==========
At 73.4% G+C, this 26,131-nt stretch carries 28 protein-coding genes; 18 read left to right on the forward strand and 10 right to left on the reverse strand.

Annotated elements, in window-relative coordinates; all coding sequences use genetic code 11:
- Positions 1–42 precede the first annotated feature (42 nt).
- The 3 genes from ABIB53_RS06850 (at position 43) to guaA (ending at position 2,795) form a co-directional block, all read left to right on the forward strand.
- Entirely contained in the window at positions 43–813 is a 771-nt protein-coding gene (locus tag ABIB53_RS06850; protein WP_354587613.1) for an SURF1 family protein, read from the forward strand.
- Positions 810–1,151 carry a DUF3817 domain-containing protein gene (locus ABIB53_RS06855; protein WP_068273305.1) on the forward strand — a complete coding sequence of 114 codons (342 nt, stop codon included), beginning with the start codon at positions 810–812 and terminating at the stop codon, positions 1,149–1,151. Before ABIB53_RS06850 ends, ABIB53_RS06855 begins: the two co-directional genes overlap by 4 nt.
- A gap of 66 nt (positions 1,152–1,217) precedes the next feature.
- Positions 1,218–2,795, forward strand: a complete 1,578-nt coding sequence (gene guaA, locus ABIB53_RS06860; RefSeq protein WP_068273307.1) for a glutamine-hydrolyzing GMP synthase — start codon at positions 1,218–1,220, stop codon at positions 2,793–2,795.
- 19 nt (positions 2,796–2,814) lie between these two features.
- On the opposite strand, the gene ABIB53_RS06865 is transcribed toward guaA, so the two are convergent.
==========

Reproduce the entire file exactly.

At 73.4% G+C, this 26,131-nt stretch carries 28 protein-coding genes; 18 read left to right on the forward strand and 10 right to left on the reverse strand.

Annotated elements, in window-relative coordinates; all coding sequences use genetic code 11:
- Positions 1–42 precede the first annotated feature (42 nt).
- The 3 genes from ABIB53_RS06850 (at position 43) to guaA (ending at position 2,795) form a co-directional block, all read left to right on the forward strand.
- Entirely contained in the window at positions 43–813 is a 771-nt protein-coding gene (locus tag ABIB53_RS06850; protein WP_354587613.1) for an SURF1 family protein, read from the forward strand.
- Positions 810–1,151 carry a DUF3817 domain-containing protein gene (locus ABIB53_RS06855; protein WP_068273305.1) on the forward strand — a complete coding sequence of 114 codons (342 nt, stop codon included), beginning with the start codon at positions 810–812 and terminating at the stop codon, positions 1,149–1,151. Before ABIB53_RS06850 ends, ABIB53_RS06855 begins: the two co-directional genes overlap by 4 nt.
- A gap of 66 nt (positions 1,152–1,217) precedes the next feature.
- Positions 1,218–2,795, forward strand: a complete 1,578-nt coding sequence (gene guaA, locus ABIB53_RS06860; RefSeq protein WP_068273307.1) for a glutamine-hydrolyzing GMP synthase — start codon at positions 1,218–1,220, stop codon at positions 2,793–2,795.
- 19 nt (positions 2,796–2,814) lie between these two features.
- On the opposite strand, the gene ABIB53_RS06865 is transcribed toward guaA, so the two are convergent.